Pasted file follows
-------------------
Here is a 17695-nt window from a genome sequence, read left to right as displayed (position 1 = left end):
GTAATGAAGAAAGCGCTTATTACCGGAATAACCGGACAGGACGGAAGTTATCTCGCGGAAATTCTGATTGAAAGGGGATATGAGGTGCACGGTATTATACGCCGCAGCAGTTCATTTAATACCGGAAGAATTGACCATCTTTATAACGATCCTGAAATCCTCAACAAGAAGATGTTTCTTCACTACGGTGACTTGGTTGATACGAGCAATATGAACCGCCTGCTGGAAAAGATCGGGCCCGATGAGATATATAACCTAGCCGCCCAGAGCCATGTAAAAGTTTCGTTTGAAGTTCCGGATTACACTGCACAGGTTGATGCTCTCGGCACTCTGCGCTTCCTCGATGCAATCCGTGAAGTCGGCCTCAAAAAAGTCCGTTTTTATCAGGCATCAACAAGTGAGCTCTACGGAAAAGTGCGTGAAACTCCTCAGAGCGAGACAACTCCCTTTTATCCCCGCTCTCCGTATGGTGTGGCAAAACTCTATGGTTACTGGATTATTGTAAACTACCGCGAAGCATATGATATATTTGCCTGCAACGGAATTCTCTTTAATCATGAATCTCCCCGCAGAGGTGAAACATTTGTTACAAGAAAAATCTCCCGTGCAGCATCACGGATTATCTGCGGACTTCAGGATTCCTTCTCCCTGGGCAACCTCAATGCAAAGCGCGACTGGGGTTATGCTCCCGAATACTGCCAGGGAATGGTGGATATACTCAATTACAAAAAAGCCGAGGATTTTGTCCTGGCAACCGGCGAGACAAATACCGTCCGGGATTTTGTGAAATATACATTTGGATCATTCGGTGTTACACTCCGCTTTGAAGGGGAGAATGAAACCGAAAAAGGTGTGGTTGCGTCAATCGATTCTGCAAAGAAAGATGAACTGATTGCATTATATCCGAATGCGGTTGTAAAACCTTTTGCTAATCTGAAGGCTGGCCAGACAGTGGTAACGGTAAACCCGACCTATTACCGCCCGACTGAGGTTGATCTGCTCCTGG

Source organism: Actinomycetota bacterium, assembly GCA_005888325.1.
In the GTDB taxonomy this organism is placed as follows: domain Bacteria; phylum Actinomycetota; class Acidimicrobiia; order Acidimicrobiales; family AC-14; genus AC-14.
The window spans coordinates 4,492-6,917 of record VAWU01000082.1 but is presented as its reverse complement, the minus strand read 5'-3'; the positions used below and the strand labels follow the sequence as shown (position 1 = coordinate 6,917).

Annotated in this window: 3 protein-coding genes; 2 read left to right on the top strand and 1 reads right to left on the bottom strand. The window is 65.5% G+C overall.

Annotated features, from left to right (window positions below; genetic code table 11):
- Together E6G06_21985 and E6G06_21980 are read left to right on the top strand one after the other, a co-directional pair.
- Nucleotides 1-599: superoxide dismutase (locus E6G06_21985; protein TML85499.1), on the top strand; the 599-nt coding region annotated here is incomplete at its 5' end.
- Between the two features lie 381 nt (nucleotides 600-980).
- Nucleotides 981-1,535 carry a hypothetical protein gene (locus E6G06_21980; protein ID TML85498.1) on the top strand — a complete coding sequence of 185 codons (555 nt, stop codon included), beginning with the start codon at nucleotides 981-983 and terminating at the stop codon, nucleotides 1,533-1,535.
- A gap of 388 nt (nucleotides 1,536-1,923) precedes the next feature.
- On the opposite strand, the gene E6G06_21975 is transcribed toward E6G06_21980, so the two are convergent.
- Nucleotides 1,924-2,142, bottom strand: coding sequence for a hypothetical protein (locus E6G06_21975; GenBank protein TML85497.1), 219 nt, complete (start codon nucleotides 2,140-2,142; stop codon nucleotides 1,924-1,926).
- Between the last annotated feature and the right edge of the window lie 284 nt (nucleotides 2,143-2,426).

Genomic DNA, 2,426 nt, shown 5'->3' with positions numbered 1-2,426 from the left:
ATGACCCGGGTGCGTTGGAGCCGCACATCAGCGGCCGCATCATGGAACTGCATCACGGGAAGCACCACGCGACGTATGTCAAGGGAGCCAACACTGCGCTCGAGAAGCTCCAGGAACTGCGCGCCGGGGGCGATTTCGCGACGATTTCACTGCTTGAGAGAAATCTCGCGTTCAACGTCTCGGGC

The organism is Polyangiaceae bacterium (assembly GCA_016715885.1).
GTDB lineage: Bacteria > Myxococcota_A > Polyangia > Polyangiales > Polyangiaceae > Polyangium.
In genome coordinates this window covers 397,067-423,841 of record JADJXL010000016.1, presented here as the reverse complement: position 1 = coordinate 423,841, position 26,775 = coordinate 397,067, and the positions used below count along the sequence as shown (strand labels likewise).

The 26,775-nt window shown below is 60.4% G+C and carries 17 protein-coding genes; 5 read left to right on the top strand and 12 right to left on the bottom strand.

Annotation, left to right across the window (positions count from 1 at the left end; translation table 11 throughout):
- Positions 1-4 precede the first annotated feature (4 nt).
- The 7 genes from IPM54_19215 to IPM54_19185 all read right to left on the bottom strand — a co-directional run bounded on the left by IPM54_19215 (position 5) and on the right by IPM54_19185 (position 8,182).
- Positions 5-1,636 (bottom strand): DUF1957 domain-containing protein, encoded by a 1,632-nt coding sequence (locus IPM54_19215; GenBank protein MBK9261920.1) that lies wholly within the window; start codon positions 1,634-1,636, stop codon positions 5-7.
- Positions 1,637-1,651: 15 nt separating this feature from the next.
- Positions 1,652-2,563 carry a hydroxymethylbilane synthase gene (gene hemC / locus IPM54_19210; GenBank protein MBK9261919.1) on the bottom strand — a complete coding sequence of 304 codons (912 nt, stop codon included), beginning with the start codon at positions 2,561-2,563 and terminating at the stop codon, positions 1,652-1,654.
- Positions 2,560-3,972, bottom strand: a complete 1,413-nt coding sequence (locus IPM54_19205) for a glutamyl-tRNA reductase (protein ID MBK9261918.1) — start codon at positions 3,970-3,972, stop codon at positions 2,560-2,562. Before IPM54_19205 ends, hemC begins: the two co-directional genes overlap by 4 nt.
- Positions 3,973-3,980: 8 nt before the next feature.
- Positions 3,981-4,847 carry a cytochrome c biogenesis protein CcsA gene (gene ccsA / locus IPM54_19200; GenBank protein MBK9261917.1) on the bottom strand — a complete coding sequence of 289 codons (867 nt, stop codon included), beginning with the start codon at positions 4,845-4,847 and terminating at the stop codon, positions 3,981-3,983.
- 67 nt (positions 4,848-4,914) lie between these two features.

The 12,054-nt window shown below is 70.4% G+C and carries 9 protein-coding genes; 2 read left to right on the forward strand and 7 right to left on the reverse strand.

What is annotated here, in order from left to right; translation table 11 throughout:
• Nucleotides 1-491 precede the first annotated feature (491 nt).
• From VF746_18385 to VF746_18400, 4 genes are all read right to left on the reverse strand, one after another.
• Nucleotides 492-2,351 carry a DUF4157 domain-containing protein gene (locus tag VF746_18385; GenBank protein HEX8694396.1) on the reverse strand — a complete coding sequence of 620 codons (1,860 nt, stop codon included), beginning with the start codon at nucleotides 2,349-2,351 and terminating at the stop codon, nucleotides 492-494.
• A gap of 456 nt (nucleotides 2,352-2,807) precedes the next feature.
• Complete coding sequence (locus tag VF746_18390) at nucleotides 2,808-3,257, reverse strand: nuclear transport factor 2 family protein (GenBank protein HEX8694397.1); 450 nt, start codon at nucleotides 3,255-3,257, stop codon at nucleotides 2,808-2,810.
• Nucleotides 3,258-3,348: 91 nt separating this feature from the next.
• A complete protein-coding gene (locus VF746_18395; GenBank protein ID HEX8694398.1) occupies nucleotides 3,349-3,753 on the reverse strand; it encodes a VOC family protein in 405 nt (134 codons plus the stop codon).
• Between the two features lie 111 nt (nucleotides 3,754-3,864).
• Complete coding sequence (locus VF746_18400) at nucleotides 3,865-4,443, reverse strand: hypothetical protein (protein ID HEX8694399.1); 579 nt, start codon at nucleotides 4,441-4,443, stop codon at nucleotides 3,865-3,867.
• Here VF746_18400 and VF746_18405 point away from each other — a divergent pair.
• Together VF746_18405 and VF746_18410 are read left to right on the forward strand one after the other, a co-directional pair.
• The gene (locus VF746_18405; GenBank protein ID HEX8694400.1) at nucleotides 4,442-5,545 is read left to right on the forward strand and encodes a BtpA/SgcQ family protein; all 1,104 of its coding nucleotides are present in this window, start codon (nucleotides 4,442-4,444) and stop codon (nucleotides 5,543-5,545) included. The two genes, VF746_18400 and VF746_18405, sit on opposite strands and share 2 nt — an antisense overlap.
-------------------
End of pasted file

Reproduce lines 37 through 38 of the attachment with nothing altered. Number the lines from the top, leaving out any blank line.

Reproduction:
• A gap of 456 nt (nucleotides 2,352-2,807) precedes the next feature.
• Complete coding sequence (locus tag VF746_18390) at nucleotides 2,808-3,257, reverse strand: nuclear transport factor 2 family protein (GenBank protein HEX8694397.1); 450 nt, start codon at nucleotides 3,255-3,257, stop codon at nucleotides 2,808-2,810.